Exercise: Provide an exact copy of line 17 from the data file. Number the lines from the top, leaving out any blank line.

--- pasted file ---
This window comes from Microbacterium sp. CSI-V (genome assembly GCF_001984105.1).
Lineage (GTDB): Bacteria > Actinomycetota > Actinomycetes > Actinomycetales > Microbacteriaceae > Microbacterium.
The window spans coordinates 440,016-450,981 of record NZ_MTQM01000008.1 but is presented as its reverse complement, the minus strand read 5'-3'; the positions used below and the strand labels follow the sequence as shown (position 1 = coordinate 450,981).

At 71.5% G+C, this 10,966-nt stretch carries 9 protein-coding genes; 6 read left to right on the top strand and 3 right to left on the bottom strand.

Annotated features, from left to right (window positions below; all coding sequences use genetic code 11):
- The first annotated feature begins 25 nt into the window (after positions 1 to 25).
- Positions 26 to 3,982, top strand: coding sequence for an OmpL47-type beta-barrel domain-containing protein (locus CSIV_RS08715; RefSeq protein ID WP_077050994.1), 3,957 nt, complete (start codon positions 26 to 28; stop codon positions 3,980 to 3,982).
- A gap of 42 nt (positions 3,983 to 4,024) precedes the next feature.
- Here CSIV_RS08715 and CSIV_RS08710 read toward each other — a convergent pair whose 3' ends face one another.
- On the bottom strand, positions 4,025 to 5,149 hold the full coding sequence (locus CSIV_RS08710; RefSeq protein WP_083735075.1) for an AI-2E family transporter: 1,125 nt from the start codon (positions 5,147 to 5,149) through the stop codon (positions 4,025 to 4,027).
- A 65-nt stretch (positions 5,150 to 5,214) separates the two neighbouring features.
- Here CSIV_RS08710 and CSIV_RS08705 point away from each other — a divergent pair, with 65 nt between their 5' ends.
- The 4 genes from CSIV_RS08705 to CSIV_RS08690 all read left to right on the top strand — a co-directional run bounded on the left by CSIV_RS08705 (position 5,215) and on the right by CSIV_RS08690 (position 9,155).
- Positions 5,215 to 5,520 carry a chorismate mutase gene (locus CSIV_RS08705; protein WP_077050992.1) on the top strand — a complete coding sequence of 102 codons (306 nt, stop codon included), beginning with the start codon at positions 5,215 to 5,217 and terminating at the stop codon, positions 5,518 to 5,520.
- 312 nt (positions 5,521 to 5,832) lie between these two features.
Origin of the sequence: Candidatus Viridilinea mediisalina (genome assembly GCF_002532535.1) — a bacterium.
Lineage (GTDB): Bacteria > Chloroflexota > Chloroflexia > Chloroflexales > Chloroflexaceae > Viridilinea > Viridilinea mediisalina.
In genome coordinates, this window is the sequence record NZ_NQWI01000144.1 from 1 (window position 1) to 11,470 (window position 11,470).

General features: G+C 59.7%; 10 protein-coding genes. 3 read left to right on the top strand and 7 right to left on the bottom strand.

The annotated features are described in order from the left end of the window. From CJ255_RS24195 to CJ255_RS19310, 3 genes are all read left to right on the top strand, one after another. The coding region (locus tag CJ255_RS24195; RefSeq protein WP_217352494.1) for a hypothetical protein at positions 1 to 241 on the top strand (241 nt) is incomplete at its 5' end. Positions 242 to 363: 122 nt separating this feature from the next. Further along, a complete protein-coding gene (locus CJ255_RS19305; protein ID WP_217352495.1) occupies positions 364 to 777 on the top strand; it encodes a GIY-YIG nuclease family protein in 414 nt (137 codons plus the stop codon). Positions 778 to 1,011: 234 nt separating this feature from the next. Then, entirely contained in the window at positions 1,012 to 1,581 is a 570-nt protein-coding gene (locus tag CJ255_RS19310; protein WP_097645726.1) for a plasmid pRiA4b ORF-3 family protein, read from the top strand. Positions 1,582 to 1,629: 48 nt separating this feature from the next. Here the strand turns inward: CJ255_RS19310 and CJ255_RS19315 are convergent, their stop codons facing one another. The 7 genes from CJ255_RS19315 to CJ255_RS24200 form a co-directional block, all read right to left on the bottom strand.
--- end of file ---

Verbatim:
Lineage (GTDB): Bacteria > Chloroflexota > Chloroflexia > Chloroflexales > Chloroflexaceae > Viridilinea > Viridilinea mediisalina.